Subject(s)
Clinical Competence , Community Mental Health Services/organization & administration , Health Personnel/psychology , Mental Health/statistics & numerical data , Primary Health Care/organization & administration , Adult , Aged , Australia , Cross-Sectional Studies , Female , Health Knowledge, Attitudes, Practice , Health Services Accessibility , Humans , Male , Mental Disorders , Mental Health Services , Middle Aged , Surveys and Questionnaires
10.
J Med Internet Res ; 2021 May 31.
Article in English | MEDLINE | ID: covidwho-1295586

ABSTRACT

BACKGROUND: During lockdown due to the COVID-19 pandemic, telemedicine has become a necessary component of clinical practice for the purpose of providing safer patient care, and it has been used to support the healthcare needs of COVID-19 patients and routine primary care patients alike. However, this change has not been fully consolidated. OBJECTIVE: The objective of this study was to analyse the determinants of healthcare professionals' intention to use the eConsulta digital clinical consultations tool in the post-COVID-19 context. METHODS: A literature review of the Technology Acceptance Model (TAM) allowed us to construct a theoretical model and establish a set of hypotheses derived from it about the influence that a variety of different factors relating to both healthcare professionals and the institutions where they work had on those professionals' intention to use eConsulta. In order to confirm the proposed model, a mixed qualitative and quantitative methodology was used, and a questionnaire was designed to serve as the data collection instrument. The data were analysed using univariate and bivariate analysis techniques. To confirm the theoretical model, exploratory factor analysis and binary logistic regression were applied. RESULTS: The most important variables were those referring to perceived benefits (B=2.408) and the type of use that individuals habitually made of eConsulta (B=0.715). Environmental pressure (B=0.678), experience of technology (B=0.542), gender (B=0.639) and the degree of eConsulta implementation (B=0.266) were other variables influencing the intention to use the tool in the post-COVID-19 context. When replicating the previous analysis by professional group, experience of technology and gender in the physician group, and experience of the tool's use and the centre where a professional works in the nurse group, were found to be of considerable importance. CONCLUSIONS: The implementation and use of eConsulta had increased significantly as a consequence of the COVID-19 pandemic, and the majority of the healthcare professionals were satisfied with its use in practice and planned to incorporate it into their practices in the post-COVID-19 context. Perceived benefits and environmental pressure were determining factors in the attitude towards and intention to use eConsulta.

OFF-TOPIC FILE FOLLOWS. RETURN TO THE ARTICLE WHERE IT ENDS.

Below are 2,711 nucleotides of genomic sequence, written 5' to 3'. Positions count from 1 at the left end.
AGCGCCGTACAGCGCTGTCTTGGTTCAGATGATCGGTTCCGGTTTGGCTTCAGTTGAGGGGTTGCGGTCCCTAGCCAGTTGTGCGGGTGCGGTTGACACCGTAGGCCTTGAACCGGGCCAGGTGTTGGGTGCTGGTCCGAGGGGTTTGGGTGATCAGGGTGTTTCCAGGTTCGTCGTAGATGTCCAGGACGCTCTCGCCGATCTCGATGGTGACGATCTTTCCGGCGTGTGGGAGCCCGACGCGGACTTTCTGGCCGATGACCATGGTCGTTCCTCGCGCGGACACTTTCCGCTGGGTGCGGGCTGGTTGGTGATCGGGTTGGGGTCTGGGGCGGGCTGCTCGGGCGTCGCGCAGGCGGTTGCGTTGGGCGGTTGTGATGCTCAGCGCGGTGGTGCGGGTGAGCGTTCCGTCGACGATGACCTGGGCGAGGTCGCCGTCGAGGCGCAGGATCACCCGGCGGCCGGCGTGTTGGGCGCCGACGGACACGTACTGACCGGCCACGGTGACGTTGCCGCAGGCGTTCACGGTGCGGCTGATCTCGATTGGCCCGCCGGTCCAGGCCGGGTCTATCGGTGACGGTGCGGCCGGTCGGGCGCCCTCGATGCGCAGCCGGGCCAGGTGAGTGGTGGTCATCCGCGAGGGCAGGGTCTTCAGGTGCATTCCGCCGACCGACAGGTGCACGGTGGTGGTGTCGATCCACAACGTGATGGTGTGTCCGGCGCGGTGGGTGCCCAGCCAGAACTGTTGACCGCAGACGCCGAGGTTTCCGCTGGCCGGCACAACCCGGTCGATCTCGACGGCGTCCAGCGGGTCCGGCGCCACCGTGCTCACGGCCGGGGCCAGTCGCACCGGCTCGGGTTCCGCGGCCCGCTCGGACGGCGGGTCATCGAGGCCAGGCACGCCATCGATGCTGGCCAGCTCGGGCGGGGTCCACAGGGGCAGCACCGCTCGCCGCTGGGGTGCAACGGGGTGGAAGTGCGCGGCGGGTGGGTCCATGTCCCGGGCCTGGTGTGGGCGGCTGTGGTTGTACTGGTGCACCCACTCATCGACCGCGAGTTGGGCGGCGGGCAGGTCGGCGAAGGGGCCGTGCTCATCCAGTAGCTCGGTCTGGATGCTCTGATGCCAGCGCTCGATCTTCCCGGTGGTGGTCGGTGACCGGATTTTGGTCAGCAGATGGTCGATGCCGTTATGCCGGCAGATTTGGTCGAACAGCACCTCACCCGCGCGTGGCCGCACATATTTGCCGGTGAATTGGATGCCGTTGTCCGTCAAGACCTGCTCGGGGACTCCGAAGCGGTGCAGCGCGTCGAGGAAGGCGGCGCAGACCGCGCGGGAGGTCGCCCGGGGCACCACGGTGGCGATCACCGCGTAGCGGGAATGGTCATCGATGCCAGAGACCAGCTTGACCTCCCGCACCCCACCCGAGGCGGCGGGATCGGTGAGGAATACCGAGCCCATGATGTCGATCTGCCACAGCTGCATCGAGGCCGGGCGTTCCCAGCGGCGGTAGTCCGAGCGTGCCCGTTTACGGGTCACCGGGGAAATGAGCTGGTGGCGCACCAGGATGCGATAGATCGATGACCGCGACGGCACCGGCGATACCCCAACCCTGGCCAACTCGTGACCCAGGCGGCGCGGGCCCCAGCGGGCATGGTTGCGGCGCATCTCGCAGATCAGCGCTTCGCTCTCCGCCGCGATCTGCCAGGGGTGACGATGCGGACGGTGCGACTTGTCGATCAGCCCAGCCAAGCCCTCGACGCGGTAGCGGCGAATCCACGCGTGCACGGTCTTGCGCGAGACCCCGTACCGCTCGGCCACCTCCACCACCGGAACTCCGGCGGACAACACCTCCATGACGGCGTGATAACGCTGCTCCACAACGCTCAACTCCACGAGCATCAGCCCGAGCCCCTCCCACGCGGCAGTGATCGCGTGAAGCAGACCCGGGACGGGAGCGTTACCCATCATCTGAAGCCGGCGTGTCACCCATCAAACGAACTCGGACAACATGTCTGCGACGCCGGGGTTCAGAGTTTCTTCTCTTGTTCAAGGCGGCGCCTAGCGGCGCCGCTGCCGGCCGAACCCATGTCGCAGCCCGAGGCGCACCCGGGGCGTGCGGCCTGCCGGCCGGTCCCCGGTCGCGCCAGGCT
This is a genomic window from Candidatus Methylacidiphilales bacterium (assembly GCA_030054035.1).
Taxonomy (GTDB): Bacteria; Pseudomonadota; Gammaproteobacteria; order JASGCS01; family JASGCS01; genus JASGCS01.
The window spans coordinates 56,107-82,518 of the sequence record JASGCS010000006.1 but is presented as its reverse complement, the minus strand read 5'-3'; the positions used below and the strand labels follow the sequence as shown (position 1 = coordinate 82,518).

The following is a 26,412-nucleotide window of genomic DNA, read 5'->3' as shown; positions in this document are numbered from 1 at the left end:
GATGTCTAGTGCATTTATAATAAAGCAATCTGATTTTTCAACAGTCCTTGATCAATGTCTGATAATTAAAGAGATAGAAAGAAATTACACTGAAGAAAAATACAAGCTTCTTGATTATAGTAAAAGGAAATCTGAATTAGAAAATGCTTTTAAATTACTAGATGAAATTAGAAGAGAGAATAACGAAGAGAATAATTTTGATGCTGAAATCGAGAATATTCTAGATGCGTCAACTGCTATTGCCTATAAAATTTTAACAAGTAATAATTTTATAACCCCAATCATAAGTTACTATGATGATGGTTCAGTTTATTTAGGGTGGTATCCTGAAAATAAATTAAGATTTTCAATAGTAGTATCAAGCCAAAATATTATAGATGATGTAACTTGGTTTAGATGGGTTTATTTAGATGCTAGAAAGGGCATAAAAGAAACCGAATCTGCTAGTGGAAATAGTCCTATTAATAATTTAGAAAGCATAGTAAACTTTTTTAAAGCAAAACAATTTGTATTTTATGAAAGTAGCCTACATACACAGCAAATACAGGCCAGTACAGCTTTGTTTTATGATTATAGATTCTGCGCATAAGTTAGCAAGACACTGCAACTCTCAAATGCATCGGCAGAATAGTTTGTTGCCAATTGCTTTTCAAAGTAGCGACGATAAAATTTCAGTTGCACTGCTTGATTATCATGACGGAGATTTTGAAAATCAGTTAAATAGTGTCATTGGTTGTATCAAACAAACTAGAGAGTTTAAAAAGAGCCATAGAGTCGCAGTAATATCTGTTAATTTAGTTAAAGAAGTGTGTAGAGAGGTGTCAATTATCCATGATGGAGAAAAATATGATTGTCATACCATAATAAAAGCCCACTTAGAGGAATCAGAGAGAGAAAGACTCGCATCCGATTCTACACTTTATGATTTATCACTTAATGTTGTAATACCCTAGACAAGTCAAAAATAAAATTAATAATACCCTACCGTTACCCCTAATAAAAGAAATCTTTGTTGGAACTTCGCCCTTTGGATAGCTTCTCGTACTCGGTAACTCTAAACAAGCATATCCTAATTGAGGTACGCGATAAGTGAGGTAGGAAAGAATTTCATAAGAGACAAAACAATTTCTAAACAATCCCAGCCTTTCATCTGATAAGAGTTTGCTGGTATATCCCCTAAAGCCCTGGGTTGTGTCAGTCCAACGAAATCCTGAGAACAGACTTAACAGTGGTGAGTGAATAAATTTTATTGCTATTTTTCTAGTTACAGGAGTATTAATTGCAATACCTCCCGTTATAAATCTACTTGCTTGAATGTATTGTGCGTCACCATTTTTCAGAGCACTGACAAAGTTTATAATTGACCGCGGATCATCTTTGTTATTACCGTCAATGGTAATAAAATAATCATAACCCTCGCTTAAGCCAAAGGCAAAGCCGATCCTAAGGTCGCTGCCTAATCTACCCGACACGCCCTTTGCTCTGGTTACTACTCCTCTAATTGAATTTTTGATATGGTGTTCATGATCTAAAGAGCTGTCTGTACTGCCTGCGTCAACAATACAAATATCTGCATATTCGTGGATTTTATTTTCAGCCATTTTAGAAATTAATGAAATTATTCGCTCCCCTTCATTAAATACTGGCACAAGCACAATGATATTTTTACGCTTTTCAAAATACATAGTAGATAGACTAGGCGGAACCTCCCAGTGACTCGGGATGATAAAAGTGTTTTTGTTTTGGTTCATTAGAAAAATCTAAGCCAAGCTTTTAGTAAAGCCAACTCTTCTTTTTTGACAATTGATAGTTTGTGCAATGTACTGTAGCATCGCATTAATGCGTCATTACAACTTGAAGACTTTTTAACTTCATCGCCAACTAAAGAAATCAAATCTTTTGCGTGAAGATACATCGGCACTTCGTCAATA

11.
Clin Infect Dis ; 73(1): e199-e205, 2021 07 01.
Article in English | MEDLINE | ID: covidwho-1290577

ABSTRACT